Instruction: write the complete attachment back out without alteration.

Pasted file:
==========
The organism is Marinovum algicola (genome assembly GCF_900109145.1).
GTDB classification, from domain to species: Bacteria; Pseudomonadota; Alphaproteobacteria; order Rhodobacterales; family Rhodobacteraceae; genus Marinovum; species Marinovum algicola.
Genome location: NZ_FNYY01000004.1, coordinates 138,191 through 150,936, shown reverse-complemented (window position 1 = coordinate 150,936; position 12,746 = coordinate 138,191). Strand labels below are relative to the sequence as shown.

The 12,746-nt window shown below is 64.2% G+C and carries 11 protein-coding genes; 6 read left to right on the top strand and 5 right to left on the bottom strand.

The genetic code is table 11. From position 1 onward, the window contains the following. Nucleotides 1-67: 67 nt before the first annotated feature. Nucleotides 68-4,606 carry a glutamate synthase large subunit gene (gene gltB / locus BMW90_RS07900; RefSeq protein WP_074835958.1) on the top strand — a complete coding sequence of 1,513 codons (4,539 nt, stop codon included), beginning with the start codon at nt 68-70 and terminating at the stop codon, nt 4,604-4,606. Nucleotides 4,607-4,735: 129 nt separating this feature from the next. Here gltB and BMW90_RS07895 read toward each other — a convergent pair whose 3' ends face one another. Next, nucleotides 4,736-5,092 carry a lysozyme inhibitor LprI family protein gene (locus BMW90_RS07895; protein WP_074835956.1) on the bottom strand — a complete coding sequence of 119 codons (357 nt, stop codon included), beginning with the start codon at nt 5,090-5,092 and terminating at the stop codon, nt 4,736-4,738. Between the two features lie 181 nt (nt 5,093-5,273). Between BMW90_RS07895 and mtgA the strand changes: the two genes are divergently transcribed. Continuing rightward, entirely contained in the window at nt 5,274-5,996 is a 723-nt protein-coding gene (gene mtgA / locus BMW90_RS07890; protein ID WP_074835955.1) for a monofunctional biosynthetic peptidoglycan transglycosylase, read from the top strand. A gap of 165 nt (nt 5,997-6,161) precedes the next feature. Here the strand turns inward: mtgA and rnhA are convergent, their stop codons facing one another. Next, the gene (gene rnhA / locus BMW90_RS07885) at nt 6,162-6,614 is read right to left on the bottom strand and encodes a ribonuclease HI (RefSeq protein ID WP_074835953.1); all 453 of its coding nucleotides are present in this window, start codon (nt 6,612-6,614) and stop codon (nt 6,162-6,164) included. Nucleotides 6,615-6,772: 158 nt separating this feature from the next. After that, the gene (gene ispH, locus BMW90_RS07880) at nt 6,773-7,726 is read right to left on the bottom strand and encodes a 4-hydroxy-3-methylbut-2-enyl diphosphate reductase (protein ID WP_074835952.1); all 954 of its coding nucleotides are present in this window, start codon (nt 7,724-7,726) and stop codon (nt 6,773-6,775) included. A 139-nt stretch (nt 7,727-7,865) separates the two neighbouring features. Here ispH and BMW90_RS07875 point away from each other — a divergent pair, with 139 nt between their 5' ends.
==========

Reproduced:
The organism is Marinovum algicola (genome assembly GCF_900109145.1).
GTDB classification, from domain to species: Bacteria; Pseudomonadota; Alphaproteobacteria; order Rhodobacterales; family Rhodobacteraceae; genus Marinovum; species Marinovum algicola.
Genome location: NZ_FNYY01000004.1, coordinates 138,191 through 150,936, shown reverse-complemented (window position 1 = coordinate 150,936; position 12,746 = coordinate 138,191). Strand labels below are relative to the sequence as shown.

The 12,746-nt window shown below is 64.2% G+C and carries 11 protein-coding genes; 6 read left to right on the top strand and 5 right to left on the bottom strand.

The genetic code is table 11. From position 1 onward, the window contains the following. Nucleotides 1-67: 67 nt before the first annotated feature. Nucleotides 68-4,606 carry a glutamate synthase large subunit gene (gene gltB / locus BMW90_RS07900; RefSeq protein WP_074835958.1) on the top strand — a complete coding sequence of 1,513 codons (4,539 nt, stop codon included), beginning with the start codon at nt 68-70 and terminating at the stop codon, nt 4,604-4,606. Nucleotides 4,607-4,735: 129 nt separating this feature from the next. Here gltB and BMW90_RS07895 read toward each other — a convergent pair whose 3' ends face one another. Next, nucleotides 4,736-5,092 carry a lysozyme inhibitor LprI family protein gene (locus BMW90_RS07895; protein WP_074835956.1) on the bottom strand — a complete coding sequence of 119 codons (357 nt, stop codon included), beginning with the start codon at nt 5,090-5,092 and terminating at the stop codon, nt 4,736-4,738. Between the two features lie 181 nt (nt 5,093-5,273). Between BMW90_RS07895 and mtgA the strand changes: the two genes are divergently transcribed. Continuing rightward, entirely contained in the window at nt 5,274-5,996 is a 723-nt protein-coding gene (gene mtgA / locus BMW90_RS07890; protein ID WP_074835955.1) for a monofunctional biosynthetic peptidoglycan transglycosylase, read from the top strand. A gap of 165 nt (nt 5,997-6,161) precedes the next feature. Here the strand turns inward: mtgA and rnhA are convergent, their stop codons facing one another. Next, the gene (gene rnhA / locus BMW90_RS07885) at nt 6,162-6,614 is read right to left on the bottom strand and encodes a ribonuclease HI (RefSeq protein ID WP_074835953.1); all 453 of its coding nucleotides are present in this window, start codon (nt 6,612-6,614) and stop codon (nt 6,162-6,164) included. Nucleotides 6,615-6,772: 158 nt separating this feature from the next. After that, the gene (gene ispH, locus BMW90_RS07880) at nt 6,773-7,726 is read right to left on the bottom strand and encodes a 4-hydroxy-3-methylbut-2-enyl diphosphate reductase (protein ID WP_074835952.1); all 954 of its coding nucleotides are present in this window, start codon (nt 7,724-7,726) and stop codon (nt 6,773-6,775) included. A 139-nt stretch (nt 7,727-7,865) separates the two neighbouring features. Here ispH and BMW90_RS07875 point away from each other — a divergent pair, with 139 nt between their 5' ends.